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Experimental Evolution in Plant-Microbe Systems: A Tool for Deciphering the Functioning and Evolution of Plant-Associated Microbial Communities

Beatriz Manriquez, Daniel Muller,
Published: 7 May 2021
Frontiers in Microbiology , Volume 12; doi:10.3389/fmicb.2021.619122

Abstract: In natural environments, microbial communities must constantly adapt to stressful environmental conditions. The genetic and phenotypic mechanisms underlying the adaptive response of microbial communities to new (and often complex) environments can be tackled with a combination of experimental evolution and next generation sequencing. This combination allows to analyse the real-time evolution of microbial populations in response to imposed environmental factors or during the interaction with a host, by screening for phenotypic and genotypic changes over a multitude of identical experimental cycles. Experimental evolution (EE) coupled with comparative genomics has indeed facilitated the monitoring of bacterial genetic evolution and the understanding of adaptive evolution processes. Basically, EE studies had long been done on single strains, allowing to reveal the dynamics and genetic targets of natural selection and to uncover the correlation between genetic and phenotypic adaptive changes. However, species are always evolving in relation with other species and have to adapt not only to the environment itself but also to the biotic environment dynamically shaped by the other species. Nowadays, there is a growing interest to apply EE on microbial communities evolving under natural environments. In this paper, we provide a non-exhaustive review of microbial EE studies done with systems of increasing complexity (from single species, to synthetic communities and natural communities) and with a particular focus on studies between plants and plant-associated microorganisms. We highlight some of the mechanisms controlling the functioning of microbial species and their adaptive responses to environment changes and emphasize the importance of considering bacterial communities and complex environments in EE studies.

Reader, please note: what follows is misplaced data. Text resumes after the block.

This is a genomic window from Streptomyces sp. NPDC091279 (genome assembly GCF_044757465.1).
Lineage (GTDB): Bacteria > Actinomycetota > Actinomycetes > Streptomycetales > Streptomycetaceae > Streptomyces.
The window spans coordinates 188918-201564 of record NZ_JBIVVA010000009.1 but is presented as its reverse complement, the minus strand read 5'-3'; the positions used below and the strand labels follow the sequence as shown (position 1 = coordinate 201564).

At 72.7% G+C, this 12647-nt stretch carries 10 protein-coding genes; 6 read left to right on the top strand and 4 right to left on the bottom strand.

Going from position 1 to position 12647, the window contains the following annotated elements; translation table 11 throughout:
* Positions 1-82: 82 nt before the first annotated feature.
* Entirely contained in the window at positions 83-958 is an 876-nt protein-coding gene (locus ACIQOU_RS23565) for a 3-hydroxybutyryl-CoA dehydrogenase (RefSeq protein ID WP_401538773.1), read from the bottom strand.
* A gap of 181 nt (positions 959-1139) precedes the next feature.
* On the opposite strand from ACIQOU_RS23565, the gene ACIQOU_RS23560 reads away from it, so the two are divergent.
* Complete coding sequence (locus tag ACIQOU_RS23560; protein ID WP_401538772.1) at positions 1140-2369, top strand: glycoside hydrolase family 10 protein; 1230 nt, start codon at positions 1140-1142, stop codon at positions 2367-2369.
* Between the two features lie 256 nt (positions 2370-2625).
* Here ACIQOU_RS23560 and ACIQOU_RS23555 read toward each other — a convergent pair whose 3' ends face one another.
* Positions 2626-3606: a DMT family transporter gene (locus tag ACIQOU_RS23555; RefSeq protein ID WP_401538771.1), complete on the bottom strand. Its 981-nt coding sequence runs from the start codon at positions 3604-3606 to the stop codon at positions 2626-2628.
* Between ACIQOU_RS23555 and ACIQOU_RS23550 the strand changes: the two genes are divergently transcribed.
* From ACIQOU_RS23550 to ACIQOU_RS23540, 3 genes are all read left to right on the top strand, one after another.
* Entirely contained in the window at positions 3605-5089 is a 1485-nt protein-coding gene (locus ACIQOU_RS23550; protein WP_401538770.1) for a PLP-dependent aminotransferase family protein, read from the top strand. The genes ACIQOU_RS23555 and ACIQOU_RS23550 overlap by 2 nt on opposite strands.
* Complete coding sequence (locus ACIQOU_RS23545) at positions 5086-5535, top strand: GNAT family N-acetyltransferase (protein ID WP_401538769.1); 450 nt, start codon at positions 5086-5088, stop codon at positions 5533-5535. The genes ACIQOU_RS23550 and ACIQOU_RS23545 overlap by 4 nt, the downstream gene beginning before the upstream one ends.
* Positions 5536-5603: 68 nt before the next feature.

Keywords: interaction network / microbiota / Synthetic community / holobiont / evolutionary adaptation

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